School begins tomorrow. That's when I'll start writing full time again. I took the majority of the summer "off" so I could spend it with my Bear Man and I have no regrets.
All my focus will be on the second installment of In Between the Earth and Sky. The book that nearly killed me.
The night I finally hit publish, I immediately had Cap drive me to urgent care because I'd had a fever for 10 days and every molecule in my body hurt.
DOCTOR: You've had a fever for 10 days? Why are you just now coming in?
ME: Because I had to finish writing a book.
ME: It's my job. To write books. I didn't write a fever induced story if that's what you're thinking.
ME: But I finished it.
DOCTOR: You know with your compromised immune system that it's dangerous to let an infection go untreated. You really can't afford the extra stress—
ME: *loud sigh* Yeah, I know.
ME: ... *falls off exam table*
DOCTOR: Do you have someone to drive you to the pharmacy?
Maybe you can see why I need to think about it before just jumping into part 2.
I'm both nervous and excited to get this next story underway. Every book is an adventure, but this one holds a little more trepidation for me than the others. And not just because of the fever towards the end.
See, I had never planned on a part 2.
In Between the Earth and Sky was meant to be a one off.
It took me three years of emotional turmoil and torture to get it exactly right. And when it was finished... the satisfaction I felt was overwhelming.
And I was very solid in my decision to end it where it was despite the numerous inquiries about "what comes next for Rem and Lydia?".
But a writer's brain is a wild place. I wish I could tell you what happens in there but I'm still discovering it myself. I once described it as hacking through jungle overgrowth with a machete looking for lost ruins and ancient treasures. It created a visual that has stayed with me.
When I stand at the edge of a story I can sense the path but not see it. Sometimes I go in ill-prepared and have to double-back to the beginning and start over. That happened a lot with In Between. I probably have more than 10 shitty starts to that story. None of them are even close to what I ended up with.
As frustrating of a process as that was, it was still an exploration I don't regret. It wasn't until Lydia fell out of the shower while singing "Sad Songs (Say So Much)" that I knew I had found her. And the first time Remington called her a goblin, I knew I'd found him as well.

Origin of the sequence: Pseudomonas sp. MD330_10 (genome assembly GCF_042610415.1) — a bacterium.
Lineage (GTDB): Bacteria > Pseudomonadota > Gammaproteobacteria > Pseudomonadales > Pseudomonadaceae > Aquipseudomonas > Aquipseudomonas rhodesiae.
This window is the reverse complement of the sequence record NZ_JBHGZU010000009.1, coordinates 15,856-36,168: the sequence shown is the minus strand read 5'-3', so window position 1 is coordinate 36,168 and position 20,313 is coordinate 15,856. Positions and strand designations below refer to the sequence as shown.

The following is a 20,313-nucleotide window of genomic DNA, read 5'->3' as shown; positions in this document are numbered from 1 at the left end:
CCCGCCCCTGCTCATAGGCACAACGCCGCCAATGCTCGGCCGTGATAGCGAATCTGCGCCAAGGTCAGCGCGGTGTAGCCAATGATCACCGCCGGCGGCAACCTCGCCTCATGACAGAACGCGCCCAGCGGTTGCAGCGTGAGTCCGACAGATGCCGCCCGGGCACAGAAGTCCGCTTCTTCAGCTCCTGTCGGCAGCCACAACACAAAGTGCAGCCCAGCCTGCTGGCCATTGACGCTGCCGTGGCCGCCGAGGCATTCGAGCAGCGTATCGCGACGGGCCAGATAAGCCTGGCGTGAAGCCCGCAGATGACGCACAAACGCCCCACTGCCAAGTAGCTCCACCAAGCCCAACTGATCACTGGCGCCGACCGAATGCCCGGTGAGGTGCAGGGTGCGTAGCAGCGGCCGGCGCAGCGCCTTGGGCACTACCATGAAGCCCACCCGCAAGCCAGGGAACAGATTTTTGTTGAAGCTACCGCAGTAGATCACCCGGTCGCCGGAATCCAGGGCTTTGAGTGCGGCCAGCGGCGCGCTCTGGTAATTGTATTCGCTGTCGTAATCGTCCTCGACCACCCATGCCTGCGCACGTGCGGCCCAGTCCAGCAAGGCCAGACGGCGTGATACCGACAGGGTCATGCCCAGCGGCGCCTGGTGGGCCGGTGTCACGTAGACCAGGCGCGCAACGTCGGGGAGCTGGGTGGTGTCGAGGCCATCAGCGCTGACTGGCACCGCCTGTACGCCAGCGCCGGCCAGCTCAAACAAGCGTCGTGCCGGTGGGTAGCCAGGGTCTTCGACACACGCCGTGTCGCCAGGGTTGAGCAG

I know the process for that book was dissimilar to my others for a variety of reasons, i.e. brain tumor, writing a book based on someone I actually know, stressful life events, etc.
One thing I didn't do was prepare properly.
But how could I have?
How was I to know that chasing Remington and Lydia into a jungle of words and feelings would be such a difficult undertaking? After all, a story is a story, and I write them all the time.
But it wasn't like the others—as most of you noticed. It'll always be just a little peculiar, just a little more, just a little painful to think about.
It's not better than the others and it's not worse. It's just different.
It's a lot like trying to get a hold of a wild animal. It involves a lot of patience, and respect, and there's always the unspoken understanding that it can turn on me at any moment.
"You can't claim a wild thing."
I wrote the words. I tattooed them on my skin. And yet I'm still learning exactly what that means in the context of these characters and this story.
Maybe it's because I'm still learning what that means in the context of the heart and in people.
Maybe all of this has been an exploration into why we love the way we do and why we need someone who meets us in our freedom.
Maybe meeting Zack was always supposed to teach me more about myself than anything. And here I thought I would be teaching everyone else about him. But that hasn't always been the case.
Maybe I shouldn't write book 2. Maybe I'm not yet ready to find out things about myself that I didn't before. Maybe it's safer to stay away from a wild thing and not try to touch it—not even once.
But then Lydia's words come back to me.
"Safe is relative."
And I know I have to find out anyway. I have to follow this new adventure into the jungle once more.
And you're coming with me.